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MMM Global (also known as МММ-2011 / МММ-2012) is a Ponzi scheme launched in 2011 by Sergei Mavrodi, with subsidiaries in up to 110 countries. MMM Global is a new avatar of the Russian company MMM, also created by Mavrodi and which operated from 1989 to 2004. The difference between the two is that MMM Global targets developing countries. MMM Global became widely popular in various African countries such as South Africa, Nigeria, Zimbabwe, Kenya and Ghana, with some attributing this popularity to poverty and poor government regulation or law enforcement.
In 2015, MMM began operating in South Africa with the same business model as MMM-2011, claiming a "30% per month" return through a "social financial network". The group was identified as a possible pyramid scheme by the National Consumer Commission and accounts of clients were later frozen by Capitec Bank. In response to mounting criticism and official investigations by state authorities in 2016, supporters of the South African MMM scheme staged a protest march in Johannesburg. and had started up again in late November 2016.
In November 2015, MMM launched a website targeting the Nigerian audience, also claiming a "30% per month" return including other acquirable bonuses. The entity was self-described as a "mutual aid fund where ordinary people help each other." 2.4 million people had signed up by late 2016, with the country's unemployed as primary targets. Nigeria's Economic and Financial Crimes Commission confirmed that it was monitoring the scheme.
On 13 December, shortly after celebrating its first anniversary amid a festive mood from some members, MMM Nigeria announced the freezing of all members' accounts due to what it called "systems overload and the negative attention brought on by the Government and mass media". This led to wide spread panic in the nation and even attempted suicides. On 14 December, LASEMA (Lagos State Emergency Management Agency) of Lagos State pleaded with Lagosians to dial their emergency number if they spot anyone trying to commit suicide. LASEMA took this action due to the number of suicides MMM caused in Russia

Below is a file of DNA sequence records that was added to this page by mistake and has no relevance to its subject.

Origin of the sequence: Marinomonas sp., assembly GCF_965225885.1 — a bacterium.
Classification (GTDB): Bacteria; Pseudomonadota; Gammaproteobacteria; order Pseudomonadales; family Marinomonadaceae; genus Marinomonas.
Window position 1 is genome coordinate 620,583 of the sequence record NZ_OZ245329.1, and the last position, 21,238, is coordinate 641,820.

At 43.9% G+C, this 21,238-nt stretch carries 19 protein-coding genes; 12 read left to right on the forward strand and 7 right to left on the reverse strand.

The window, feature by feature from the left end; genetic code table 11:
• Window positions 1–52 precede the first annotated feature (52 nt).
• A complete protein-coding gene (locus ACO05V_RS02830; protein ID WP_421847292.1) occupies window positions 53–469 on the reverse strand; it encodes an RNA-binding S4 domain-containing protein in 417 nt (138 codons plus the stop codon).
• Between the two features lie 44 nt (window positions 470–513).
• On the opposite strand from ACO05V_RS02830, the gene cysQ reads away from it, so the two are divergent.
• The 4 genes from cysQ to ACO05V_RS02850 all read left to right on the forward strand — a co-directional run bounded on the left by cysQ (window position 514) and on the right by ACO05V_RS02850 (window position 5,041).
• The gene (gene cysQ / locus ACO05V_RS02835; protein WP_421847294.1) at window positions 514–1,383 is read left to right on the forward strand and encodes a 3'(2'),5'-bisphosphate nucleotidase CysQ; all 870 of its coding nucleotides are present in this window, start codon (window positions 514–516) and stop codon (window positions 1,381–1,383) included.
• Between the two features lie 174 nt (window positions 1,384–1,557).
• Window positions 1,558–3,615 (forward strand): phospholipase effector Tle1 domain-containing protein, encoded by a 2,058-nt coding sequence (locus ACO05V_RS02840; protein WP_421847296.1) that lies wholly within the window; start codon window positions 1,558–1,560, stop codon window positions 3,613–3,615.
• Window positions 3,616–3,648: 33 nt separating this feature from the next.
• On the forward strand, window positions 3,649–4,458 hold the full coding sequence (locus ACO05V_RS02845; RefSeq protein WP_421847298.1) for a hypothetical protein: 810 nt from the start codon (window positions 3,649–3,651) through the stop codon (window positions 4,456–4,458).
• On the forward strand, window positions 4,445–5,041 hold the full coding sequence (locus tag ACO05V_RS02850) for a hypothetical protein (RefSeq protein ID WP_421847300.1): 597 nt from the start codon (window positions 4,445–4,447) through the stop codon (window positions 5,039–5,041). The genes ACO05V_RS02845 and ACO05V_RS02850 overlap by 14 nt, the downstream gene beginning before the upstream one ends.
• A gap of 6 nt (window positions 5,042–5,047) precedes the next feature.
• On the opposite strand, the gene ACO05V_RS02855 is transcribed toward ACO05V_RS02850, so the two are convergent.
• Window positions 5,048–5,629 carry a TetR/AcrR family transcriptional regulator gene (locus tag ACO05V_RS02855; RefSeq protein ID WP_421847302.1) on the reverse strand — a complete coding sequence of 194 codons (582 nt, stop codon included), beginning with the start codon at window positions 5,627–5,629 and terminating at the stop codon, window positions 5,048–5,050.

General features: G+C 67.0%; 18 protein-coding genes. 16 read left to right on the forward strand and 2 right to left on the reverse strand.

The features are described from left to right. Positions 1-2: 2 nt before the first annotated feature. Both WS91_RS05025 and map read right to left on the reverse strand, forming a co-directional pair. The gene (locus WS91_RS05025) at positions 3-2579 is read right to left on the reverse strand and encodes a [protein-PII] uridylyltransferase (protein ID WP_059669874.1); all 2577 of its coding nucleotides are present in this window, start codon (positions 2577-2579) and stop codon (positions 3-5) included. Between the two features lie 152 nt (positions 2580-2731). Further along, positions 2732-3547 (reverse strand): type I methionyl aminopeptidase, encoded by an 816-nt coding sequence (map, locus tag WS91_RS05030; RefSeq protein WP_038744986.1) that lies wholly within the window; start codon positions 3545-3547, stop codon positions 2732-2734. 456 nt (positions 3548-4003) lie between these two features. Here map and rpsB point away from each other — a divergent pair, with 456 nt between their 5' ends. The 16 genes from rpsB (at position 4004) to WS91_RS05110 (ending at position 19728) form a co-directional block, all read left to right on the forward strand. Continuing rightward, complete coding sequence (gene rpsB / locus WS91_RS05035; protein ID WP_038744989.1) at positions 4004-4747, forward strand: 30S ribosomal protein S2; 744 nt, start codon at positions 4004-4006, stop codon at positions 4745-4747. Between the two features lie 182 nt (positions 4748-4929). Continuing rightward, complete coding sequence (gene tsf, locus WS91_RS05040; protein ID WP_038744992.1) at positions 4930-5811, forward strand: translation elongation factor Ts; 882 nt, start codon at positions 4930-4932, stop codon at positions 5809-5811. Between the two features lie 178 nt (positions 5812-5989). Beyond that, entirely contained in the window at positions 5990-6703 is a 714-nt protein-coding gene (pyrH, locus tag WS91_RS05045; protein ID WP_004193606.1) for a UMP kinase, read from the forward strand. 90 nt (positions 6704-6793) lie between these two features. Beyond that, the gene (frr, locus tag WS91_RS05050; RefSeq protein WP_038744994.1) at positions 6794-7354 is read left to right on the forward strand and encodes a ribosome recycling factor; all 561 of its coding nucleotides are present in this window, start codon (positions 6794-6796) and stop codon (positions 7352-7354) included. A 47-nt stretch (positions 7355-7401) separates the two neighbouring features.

In 2017, the Redeemed Christian Church of God (RCCG) in Nigeria warned all members against participating in MMM Some RCCG church pastors were promoters of the scheme from the beginning more than one year ago when MMM made its entry. By January 2017, hundreds of other similar Ponzi schemes jumped into the ever-widening Ponzi industry in Nigeria, amid reports that MMM had crashed in December 2016. These schemes include ABCDonor, Twinkas, and Ultimate Cycler, with rates offered soaring anything up to 200%. All these imitators seek to outdo MMM Nigeria by offering extremely generous rates, creating a cascading effect on the sector.
MMM Nigeria reopened on 13 January 2017, but has been plagued by grievances from participants concerning delayed or unfulfilled payments. This has been attributed to spiraling fear sweeping amongst participants, some of whom have moved to new Ponzi schemes.
On 11 February 2017, MMM Nigeria announced the lifting of withdrawal limits on the 2017 mavro (i.e. mavros paid for in 2017 could be withdrawn without limits) while no specific limit for 2016 mavro was stated.
This aimed to encourage new participants to enter, giving old members some assurance of getting back their money. However, this has not allayed the fears of some old members especially after MMM told them that to get back their pre-2017 money they should add new money and the more money they add the better the chances of recovering their old money. In its tweet releases, MMM claimed that programmers will be working towards implementing the release of 3x the amount paid in as new contribution from the old mavros. The tweets however do not say when this will be done.
MMM Nigeria has made some charity and humanitarian donations to the Nigeria Society like donations to internally displaced people's camps and hospitalized patients, but critics hold that this is a stunt to regain credibility after disappointing existing investors whose money got stuck in the scheme. This strategy of image-cleaning, according to critics, seeks to hoodwink and attract new unsuspecting recruits and use their money to pay off the stranded existing investors.